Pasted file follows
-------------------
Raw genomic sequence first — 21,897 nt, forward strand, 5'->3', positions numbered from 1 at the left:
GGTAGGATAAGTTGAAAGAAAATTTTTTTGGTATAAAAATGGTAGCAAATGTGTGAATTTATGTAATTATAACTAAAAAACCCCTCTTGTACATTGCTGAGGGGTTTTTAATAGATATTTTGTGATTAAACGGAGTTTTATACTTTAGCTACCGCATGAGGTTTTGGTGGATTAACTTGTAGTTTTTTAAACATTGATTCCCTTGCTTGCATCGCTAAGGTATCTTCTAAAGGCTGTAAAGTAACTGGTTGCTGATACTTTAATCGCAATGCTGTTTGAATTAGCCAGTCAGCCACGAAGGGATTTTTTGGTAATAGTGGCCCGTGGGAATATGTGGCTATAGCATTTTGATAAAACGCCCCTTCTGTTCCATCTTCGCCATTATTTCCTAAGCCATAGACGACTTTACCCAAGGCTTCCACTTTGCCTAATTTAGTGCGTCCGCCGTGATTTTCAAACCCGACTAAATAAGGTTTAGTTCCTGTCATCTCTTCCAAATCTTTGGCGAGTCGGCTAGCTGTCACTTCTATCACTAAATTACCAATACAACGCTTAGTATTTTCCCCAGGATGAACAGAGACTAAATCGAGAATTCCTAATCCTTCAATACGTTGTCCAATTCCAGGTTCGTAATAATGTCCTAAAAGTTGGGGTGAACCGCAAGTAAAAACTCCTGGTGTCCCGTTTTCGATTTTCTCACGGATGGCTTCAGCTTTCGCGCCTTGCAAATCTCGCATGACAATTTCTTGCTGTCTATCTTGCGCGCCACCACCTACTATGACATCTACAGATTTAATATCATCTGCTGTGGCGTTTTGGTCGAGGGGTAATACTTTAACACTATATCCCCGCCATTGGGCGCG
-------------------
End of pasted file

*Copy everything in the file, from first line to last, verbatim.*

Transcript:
Raw genomic sequence first — 21,897 nt, forward strand, 5'->3', positions numbered from 1 at the left:
GGTAGGATAAGTTGAAAGAAAATTTTTTTGGTATAAAAATGGTAGCAAATGTGTGAATTTATGTAATTATAACTAAAAAACCCCTCTTGTACATTGCTGAGGGGTTTTTAATAGATATTTTGTGATTAAACGGAGTTTTATACTTTAGCTACCGCATGAGGTTTTGGTGGATTAACTTGTAGTTTTTTAAACATTGATTCCCTTGCTTGCATCGCTAAGGTATCTTCTAAAGGCTGTAAAGTAACTGGTTGCTGATACTTTAATCGCAATGCTGTTTGAATTAGCCAGTCAGCCACGAAGGGATTTTTTGGTAATAGTGGCCCGTGGGAATATGTGGCTATAGCATTTTGATAAAACGCCCCTTCTGTTCCATCTTCGCCATTATTTCCTAAGCCATAGACGACTTTACCCAAGGCTTCCACTTTGCCTAATTTAGTGCGTCCGCCGTGATTTTCAAACCCGACTAAATAAGGTTTAGTTCCTGTCATCTCTTCCAAATCTTTGGCGAGTCGGCTAGCTGTCACTTCTATCACTAAATTACCAATACAACGCTTAGTATTTTCCCCAGGATGAACAGAGACTAAATCGAGAATTCCTAATCCTTCAATACGTTGTCCAATTCCAGGTTCGTAATAATGTCCTAAAAGTTGGGGTGAACCGCAAGTAAAAACTCCTGGTGTCCCGTTTTCGATTTTCTCACGGATGGCTTCAGCTTTCGCGCCTTGCAAATCTCGCATGACAATTTCTTGCTGTCTATCTTGCGCGCCACCACCTACTATGACATCTACAGATTTAATATCATCTGCTGTGGCGTTTTGGTCGAGGGGTAATACTTTAACACTATATCCCCGCCATTGGGCGCG